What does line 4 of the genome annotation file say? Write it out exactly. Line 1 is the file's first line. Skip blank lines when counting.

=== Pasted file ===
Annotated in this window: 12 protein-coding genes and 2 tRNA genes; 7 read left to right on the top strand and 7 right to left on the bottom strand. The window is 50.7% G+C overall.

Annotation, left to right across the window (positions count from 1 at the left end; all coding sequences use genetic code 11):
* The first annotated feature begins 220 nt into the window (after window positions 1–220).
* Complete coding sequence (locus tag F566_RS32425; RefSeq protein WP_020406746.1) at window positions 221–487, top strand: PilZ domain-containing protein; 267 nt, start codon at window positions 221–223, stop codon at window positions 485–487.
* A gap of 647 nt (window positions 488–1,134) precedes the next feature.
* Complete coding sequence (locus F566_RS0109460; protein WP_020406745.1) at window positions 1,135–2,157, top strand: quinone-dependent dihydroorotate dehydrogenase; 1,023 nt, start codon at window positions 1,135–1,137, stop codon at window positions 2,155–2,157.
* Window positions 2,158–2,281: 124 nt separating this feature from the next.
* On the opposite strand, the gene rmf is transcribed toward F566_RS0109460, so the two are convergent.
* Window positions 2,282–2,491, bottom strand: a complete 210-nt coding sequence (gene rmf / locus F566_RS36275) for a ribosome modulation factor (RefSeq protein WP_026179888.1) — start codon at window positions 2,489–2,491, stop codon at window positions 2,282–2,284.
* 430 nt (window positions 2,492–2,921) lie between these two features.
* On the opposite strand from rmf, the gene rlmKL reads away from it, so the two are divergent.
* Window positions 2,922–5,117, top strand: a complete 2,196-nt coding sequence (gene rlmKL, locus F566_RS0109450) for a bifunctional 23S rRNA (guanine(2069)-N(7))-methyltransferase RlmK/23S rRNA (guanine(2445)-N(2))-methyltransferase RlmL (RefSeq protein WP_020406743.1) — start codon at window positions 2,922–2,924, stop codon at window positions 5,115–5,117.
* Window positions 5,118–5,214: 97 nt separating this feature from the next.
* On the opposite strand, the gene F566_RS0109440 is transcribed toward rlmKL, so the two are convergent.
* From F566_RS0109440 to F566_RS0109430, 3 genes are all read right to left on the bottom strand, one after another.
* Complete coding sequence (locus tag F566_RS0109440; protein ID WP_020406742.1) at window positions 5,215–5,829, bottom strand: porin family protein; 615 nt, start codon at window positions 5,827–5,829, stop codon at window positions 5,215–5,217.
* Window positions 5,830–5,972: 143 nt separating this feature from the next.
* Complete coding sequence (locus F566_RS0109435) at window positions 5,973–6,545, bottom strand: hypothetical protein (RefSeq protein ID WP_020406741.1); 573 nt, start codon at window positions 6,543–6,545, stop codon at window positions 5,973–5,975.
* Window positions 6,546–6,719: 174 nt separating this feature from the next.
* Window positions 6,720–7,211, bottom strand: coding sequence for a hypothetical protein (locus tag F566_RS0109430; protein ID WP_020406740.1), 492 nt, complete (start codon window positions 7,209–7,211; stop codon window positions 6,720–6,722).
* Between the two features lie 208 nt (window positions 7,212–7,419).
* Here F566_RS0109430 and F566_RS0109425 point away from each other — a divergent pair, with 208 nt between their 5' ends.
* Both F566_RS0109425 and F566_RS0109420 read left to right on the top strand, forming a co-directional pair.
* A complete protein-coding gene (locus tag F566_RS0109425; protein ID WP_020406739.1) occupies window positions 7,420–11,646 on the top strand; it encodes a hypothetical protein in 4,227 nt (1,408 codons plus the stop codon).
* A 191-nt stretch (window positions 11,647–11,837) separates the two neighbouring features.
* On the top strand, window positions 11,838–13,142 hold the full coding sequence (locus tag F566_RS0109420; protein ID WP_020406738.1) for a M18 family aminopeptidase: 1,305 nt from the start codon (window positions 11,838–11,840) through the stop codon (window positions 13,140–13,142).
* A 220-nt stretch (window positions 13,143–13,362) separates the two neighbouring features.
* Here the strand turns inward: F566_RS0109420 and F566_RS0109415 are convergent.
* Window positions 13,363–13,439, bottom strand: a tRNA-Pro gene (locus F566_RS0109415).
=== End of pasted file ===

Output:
* Complete coding sequence (locus tag F566_RS32425; RefSeq protein WP_020406746.1) at window positions 221–487, top strand: PilZ domain-containing protein; 267 nt, start codon at window positions 221–223, stop codon at window positions 485–487.